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FRANCHISING - Legislation - Franchisor disclosure - Rescission

Friday, May 22, 2020 @ 9:06 AM  


Lexis Advance® Quicklaw®
Appeal by the defendant lawyer from a motion judge’s decision that found a third-party claim did not constitute notice of rescission under the Arthur Wishart Act. The franchisee’s bank sued the franchisee for default on its loan for the acquisition of the franchise. The franchisee issued a third-party claim against the franchisor claiming damages and rescission of the franchise agreement for failure to deliver the required disclosure documents under the Arthur Wishart Act. The franchisor took the position the franchisee could not claim rescission as it had not delivered the required notice under the Act. The franchisee issued a statement of claim against the franchisor, taking the position the third-party claim in the bank action constituted the required notice under the Act. It made a separate claim against its former lawyer for negligence in failing to comply with the requirements of the Act.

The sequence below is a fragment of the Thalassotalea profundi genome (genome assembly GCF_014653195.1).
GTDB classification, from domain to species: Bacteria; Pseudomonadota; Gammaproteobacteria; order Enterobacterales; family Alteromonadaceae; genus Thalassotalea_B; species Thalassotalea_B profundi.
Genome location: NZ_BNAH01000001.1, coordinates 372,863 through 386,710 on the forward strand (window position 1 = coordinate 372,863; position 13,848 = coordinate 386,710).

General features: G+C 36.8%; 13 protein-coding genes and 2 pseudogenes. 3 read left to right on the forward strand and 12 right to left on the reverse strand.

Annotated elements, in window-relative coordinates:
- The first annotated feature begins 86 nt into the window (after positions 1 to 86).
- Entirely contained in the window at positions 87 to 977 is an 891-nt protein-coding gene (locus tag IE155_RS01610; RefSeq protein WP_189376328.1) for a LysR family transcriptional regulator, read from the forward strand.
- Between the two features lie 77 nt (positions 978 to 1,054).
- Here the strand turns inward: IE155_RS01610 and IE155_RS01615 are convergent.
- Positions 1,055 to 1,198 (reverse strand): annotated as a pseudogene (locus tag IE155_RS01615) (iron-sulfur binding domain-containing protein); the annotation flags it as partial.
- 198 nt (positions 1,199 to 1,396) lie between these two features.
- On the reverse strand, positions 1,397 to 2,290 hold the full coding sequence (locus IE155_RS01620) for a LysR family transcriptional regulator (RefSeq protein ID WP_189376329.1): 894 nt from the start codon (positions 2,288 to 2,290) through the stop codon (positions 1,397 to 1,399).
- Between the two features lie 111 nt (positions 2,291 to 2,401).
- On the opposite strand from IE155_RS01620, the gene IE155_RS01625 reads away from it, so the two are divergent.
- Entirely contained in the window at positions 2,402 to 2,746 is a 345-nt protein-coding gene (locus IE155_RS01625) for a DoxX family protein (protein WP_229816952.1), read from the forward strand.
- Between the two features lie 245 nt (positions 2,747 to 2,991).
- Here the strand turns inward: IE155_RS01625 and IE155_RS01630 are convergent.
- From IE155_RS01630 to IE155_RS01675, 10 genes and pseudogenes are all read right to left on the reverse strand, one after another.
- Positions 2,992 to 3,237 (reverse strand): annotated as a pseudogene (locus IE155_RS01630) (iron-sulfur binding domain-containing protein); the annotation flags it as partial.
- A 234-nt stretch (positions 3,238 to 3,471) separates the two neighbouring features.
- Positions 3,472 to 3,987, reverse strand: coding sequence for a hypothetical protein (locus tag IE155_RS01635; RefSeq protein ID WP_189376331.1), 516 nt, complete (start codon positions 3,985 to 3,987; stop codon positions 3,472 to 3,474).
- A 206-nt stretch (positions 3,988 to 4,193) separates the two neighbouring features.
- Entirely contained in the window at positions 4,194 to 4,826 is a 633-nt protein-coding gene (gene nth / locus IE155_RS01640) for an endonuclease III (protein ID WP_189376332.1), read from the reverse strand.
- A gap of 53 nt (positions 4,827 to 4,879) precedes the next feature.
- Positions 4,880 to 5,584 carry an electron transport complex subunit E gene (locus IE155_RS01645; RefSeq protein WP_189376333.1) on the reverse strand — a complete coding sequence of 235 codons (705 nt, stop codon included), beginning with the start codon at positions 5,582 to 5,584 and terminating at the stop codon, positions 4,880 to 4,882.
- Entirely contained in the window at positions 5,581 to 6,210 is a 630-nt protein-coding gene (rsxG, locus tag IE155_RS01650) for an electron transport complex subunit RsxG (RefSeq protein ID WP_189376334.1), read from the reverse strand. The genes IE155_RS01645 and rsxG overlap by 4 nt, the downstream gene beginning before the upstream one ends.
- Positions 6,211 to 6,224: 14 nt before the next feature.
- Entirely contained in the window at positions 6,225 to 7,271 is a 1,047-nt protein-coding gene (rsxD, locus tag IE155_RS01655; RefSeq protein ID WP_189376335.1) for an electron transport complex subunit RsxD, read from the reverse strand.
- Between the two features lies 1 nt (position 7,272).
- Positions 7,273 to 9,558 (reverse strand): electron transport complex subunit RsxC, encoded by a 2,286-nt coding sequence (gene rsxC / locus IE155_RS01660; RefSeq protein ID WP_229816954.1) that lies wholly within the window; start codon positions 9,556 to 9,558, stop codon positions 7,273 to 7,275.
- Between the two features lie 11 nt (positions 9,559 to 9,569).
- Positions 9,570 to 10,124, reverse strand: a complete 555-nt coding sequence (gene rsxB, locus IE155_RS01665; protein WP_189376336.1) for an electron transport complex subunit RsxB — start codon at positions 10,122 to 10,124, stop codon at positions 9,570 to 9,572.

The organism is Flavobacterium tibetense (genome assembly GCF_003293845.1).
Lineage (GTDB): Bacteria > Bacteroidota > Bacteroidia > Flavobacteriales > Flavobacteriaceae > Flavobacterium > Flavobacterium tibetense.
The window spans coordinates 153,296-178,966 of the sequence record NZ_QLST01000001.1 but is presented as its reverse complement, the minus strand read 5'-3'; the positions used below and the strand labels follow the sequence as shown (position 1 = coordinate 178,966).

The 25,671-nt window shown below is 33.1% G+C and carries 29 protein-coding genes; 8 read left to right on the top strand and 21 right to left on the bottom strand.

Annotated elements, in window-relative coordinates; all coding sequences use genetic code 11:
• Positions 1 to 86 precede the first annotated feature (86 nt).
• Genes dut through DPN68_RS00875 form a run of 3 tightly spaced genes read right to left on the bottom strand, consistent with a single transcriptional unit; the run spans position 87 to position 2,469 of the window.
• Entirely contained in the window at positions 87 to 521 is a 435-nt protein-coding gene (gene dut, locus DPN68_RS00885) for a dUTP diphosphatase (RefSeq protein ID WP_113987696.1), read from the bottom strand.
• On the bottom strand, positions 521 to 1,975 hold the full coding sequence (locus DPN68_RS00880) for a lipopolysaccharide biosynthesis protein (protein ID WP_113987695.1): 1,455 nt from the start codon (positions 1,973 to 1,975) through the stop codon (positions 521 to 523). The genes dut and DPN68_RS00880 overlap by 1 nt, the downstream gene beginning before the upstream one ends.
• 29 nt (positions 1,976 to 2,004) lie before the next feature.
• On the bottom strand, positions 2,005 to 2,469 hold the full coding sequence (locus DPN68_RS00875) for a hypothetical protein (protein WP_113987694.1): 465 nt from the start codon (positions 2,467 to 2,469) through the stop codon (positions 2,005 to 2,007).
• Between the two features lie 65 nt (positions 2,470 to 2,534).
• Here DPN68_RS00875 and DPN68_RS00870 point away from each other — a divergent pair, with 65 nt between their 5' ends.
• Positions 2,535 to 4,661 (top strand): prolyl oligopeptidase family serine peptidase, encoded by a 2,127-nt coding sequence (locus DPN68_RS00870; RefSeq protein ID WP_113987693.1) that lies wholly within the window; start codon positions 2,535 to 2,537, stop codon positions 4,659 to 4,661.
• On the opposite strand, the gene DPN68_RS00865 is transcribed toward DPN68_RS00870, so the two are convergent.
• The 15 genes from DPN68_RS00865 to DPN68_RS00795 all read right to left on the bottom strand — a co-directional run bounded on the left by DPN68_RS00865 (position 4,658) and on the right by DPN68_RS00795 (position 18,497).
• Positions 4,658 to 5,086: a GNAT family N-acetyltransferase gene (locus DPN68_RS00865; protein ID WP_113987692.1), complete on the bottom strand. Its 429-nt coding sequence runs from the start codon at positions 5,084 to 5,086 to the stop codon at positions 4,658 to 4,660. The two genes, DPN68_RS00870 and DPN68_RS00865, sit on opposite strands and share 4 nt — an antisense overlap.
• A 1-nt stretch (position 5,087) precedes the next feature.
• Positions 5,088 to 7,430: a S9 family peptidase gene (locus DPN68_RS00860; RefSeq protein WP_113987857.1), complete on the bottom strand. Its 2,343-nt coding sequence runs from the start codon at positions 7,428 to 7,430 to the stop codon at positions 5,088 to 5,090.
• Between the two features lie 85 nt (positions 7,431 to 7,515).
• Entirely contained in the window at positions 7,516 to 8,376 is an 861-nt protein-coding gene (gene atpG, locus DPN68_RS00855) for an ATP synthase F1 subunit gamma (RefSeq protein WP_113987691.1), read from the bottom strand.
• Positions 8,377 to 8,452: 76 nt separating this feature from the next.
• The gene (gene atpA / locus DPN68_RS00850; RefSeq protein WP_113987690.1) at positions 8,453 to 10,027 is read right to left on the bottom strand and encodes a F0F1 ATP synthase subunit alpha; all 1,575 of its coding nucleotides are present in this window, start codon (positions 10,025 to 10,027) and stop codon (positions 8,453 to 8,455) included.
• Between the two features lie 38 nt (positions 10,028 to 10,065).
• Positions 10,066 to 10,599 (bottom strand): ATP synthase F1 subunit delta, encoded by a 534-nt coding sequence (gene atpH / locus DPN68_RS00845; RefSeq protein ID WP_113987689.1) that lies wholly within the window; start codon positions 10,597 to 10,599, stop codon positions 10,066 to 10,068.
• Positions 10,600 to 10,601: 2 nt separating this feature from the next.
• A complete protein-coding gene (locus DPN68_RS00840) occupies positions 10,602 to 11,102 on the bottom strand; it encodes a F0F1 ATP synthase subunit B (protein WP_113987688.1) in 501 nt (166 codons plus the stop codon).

HELD: Appeal allowed. There was no reason to interpret the Act in a way that required a separate notice of rescission from the claim for rescission. Notice was not a precondition to litigation. The third-party claim constituted the required notice as it complied with the Act’s requirements. The franchisor was not prejudiced by the way notice was given.

2352392 Ontario Inc. v. Msi, [2020] O.J. No. 1300, Ontario Court of Appeal, K.N. Feldman, G. Huscroft and A.L. Harvison Young JJ.A., March 23, 2020. Digest No. TLD-May182020010